The tragic of history is that America had the pole position in driving that change during the oil crisis; when Ronald Reagan became president he shelved all of those efforts, just like that.
 
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Brenda Archer

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You got the wrong idea: nobody demands that the people living in rural areas should relocate somewhere more metropolitan. Nobody.

A CO2 emission tax is the most doable way to generate a change in behaviour, because otherwise people will just move on like usual. It needs to be felt first as a nudge into a certain direction, which increases over time. But when you suddenly do feel the impact on your wallet, people become aware of it and change their behaviour.

And it's not there to drive people out of rural areas or punish them for living there, but to drive a certain behaviour change.

For example, a little bit overexeggarated: do I really need a Hummer to drive on the streets of LA, or would not a smaller car also do the job for me? Are there possibilities to save energy in my home? And so on and on...

Just look at this statement for a carbon tax, which is backed by 27 nobel laureate economists and other high ranking people and shows how it can be done: https://www.econstatement.org

The tragic of history is that America had the pole position in driving that change during the oil crisis; when Ronald Reagan became president he shelved all of those efforts, just like that.
I’m not talking about rich people in Hummers, the 1% you seem to think we are. I’m talking about the bottom third who are already on the edge.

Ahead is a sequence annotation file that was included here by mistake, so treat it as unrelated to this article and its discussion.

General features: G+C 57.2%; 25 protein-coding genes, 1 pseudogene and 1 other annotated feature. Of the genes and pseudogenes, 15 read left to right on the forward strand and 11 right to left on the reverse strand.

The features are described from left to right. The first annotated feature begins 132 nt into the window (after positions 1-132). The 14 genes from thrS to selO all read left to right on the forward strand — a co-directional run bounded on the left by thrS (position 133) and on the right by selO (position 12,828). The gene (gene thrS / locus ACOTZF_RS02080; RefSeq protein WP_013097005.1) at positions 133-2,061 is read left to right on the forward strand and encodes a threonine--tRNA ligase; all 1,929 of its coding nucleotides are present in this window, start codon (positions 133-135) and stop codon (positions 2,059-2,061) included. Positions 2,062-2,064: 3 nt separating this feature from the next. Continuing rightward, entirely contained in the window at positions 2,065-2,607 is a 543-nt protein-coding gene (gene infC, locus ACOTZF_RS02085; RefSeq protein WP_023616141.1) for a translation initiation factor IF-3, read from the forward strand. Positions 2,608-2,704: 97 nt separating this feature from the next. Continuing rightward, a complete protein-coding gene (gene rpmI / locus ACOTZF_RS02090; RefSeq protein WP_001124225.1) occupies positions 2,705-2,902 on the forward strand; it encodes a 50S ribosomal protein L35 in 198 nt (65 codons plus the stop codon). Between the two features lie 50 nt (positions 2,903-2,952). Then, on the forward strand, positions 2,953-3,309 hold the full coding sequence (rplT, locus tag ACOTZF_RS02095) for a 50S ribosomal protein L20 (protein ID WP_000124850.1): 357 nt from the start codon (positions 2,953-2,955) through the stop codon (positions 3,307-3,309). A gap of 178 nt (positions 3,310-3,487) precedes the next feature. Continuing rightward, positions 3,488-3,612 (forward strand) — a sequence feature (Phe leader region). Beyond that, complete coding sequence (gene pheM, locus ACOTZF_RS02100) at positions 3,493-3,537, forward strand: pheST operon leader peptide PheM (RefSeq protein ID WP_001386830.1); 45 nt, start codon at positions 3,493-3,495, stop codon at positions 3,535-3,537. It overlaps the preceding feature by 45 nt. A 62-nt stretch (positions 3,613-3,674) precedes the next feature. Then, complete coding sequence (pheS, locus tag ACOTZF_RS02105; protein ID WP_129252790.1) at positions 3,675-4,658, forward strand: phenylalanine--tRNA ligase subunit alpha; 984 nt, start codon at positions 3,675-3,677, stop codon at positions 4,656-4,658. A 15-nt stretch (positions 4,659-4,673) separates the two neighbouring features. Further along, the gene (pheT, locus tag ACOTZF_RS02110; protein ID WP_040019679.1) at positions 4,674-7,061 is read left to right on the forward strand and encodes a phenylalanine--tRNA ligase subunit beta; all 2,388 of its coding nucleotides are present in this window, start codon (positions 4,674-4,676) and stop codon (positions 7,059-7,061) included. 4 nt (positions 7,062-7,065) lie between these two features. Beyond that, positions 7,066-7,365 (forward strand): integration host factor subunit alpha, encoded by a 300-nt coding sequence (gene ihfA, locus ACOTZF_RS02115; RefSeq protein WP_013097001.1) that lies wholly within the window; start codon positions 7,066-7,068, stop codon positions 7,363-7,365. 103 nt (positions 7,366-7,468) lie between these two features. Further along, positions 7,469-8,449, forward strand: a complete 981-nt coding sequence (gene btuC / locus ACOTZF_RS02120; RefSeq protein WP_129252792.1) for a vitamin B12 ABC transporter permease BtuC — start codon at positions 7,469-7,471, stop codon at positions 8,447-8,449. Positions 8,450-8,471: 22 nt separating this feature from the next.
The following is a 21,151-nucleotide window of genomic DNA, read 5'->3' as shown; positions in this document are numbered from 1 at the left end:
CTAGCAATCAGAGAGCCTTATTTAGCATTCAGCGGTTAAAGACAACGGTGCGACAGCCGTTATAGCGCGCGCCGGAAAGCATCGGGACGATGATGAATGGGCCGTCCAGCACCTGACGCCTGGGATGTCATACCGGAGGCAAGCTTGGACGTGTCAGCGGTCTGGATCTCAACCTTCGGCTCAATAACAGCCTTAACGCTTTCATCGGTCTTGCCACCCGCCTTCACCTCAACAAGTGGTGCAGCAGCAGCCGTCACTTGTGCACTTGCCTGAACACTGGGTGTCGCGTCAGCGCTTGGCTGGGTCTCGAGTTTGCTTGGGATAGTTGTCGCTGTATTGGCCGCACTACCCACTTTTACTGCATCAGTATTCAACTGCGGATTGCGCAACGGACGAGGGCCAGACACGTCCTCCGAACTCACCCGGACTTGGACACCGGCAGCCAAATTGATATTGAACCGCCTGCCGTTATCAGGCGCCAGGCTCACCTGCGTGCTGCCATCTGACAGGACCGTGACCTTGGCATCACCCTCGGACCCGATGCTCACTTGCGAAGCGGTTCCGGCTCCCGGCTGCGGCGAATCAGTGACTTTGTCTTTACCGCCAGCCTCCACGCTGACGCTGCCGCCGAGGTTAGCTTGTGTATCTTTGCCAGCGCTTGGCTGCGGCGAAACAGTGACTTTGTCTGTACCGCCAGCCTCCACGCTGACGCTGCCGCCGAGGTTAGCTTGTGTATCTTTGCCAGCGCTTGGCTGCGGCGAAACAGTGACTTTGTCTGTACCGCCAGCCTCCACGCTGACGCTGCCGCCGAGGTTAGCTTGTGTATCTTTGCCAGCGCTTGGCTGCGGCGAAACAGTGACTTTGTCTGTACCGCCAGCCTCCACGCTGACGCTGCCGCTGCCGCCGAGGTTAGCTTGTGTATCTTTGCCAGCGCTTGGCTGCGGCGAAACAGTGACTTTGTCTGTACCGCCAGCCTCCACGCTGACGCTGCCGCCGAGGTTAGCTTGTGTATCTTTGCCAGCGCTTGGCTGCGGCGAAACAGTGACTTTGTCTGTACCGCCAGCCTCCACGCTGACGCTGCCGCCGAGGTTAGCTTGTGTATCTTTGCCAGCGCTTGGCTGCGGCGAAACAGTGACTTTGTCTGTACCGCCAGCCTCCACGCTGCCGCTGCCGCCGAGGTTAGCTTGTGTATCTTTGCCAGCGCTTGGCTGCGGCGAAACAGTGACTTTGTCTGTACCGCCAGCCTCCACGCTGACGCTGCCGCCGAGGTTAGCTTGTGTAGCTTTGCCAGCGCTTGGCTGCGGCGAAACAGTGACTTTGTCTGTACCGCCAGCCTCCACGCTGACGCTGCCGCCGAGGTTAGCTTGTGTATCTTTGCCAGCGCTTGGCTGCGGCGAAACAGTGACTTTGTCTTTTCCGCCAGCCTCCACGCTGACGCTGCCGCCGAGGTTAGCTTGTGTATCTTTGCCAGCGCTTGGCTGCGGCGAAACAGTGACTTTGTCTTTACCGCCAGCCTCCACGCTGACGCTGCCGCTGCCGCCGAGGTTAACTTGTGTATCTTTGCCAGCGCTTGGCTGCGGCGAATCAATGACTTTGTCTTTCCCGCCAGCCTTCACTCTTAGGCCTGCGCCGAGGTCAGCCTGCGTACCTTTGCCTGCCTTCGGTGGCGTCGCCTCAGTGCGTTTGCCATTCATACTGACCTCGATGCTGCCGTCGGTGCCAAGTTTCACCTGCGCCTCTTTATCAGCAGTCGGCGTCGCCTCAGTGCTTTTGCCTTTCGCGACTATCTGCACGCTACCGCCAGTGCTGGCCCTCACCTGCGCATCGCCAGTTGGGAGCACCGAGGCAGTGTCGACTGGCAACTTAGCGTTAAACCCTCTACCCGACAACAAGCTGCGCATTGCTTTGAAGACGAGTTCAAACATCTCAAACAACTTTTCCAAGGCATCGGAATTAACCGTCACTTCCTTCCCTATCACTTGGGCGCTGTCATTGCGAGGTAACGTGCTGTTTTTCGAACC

I’m talking about rural people who have to drive sixty miles to a job and a hundred miles to a supermarket (which was stocked by long haul trucks.) And who don’t have any behavior left to modify because they’re already out of food at the end of the month and wearing insulated clothes and a sweater inside in January.

Tax these people and you break their ability to survive. So - you *are* asking them to move, to a city and probably even another state, breaking their social support system as well.

I don’t understand why you’re clinging to a tax when subsidies would work and without the damage. The US is constantly criticized for doing nothing for the poor. Seriously, why are you clinging to a tax?
 
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Stop thinking about what politics should/could do. That's something for the next local, regional and national elections.
Each and every individual can do a lot already, without changing lifestyle completely.
It will not solve the worldwide problem, but it will change the mindset of each and every one that starts.

A starter list:
- check the air of your tires every time you fill up your car.
- recycle , reuse, repair where possible
- led lights everywhere and turn them off when you leave the room
- buy 'green' electricity when available and otherwise make sure your power supplier knows you badly want it.
- Set a mileage target for your car: next year 10% less than this year. And the year after that even 10% more.
- Buy local. Use Internet purchases only when not available within 10 miles.
- Wear a sweater and or a vest in winter and turn down the thermostat a bit lower in winter then you're used to.
- Does every room really need the same temperature all day long?
- Try to reduce your use of airplanes. Start simple: last years average = x. This year x-1, next year even one less.
- Spend your next vacation within 300 miles, it is beautiful out there.
- One or more dinners each week without meat really won't kill you.
- Talk with your friends about what you are doing, not about what they should do, they might get interested as well.

I bet each one of us can think of 10 things in our private lives that doesn't cost nothing but a little bit of effort to do it.